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Ray Kurzweil:

Google’s resident futurist and famed inventor Ray Kurzweil says humans are just a few scientific breakthroughs away from achieving eternal life.

Kurzweil is one of the world’s leading minds on artificial intelligence, technology and futurism. He is the author of five national best-selling books, including “The Singularity is Near” and “How to Create a Mind.”

Raymond “Ray” Kurzweil is an American author, computer scientist, inventor and futurist. Aside from futurology, he is involved in fields such as optical character recognition (OCR), text-to-speech synthesis, speech recognition technology, and electronic keyboard instruments. He has written books on health, artificial intelligence (AI), transhumanism, the technological singularity, and futurism. Kurzweil is a public advocate for the futurist and transhumanist movements, and gives public talks to share his optimistic outlook on life extension technologies and the future of nanotechnology, robotics, and biotechnology.

Kurzweil admits that he cared little for his health until age 35, when he was found to suffer from a glucose intolerance, an early form of type II diabetes (a major risk factor for heart disease). Kurzweil then found a doctor (Terry Grossman, M.D.) who shares his non-conventional beliefs to develop an extreme regimen involving hundreds of pills, chemical intravenous treatments, red wine, and various other methods to attempt to live longer. Kurzweil was ingesting “250 supplements, eight to 10 glasses of alkaline water and 10 cups of green tea” every day and drinking several glasses of red wine a week in an effort to “reprogram” his biochemistry. Lately, he has cut down the number of supplement pills to 150.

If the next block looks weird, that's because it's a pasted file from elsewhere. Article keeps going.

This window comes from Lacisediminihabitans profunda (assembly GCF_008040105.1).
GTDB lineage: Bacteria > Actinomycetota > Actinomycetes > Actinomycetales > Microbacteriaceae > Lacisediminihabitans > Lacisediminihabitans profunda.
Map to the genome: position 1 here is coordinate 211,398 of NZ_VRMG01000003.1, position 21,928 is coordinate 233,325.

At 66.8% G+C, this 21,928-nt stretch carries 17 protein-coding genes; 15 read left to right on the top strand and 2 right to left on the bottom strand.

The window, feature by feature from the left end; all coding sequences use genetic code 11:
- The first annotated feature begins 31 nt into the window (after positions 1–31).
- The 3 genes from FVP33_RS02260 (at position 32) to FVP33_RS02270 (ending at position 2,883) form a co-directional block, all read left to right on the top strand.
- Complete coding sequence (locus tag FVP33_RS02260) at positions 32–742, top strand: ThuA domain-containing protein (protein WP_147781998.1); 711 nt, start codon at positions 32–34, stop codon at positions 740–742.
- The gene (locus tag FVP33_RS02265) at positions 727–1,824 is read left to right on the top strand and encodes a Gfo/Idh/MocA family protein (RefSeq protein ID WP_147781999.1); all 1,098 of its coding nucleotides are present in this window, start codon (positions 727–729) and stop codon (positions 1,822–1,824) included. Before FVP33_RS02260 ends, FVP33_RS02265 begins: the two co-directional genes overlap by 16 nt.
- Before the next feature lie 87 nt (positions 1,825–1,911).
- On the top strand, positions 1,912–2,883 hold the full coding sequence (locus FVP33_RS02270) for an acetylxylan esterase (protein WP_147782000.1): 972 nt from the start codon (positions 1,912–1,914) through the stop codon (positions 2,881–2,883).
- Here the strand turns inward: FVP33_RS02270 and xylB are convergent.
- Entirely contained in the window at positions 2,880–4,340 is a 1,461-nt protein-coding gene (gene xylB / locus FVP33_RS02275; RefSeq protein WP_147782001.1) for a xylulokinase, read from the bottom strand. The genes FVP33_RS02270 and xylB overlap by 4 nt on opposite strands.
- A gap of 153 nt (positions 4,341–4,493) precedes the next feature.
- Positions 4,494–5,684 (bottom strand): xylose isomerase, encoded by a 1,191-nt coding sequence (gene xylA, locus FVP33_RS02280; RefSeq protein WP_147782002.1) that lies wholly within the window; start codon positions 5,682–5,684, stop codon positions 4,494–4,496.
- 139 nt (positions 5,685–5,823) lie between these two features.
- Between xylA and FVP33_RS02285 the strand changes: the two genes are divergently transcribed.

Technology will enable an increasing number of cancers to be defeated by biochemically adjusting the body’s immune system to quash cancerous cells. Other technologies will increase the number of transplant-able vital organs, either by restoring more from cadaveric donors to acceptable condition, or as a result of organ-manufacturing processes based on regenerative medicine. Also, ultra-cheap personalized gene-sequencing technology and bioinformatics will enable many diseases to be recognized and muted while symptoms are still sub-clinical, resulting in greater human longevity.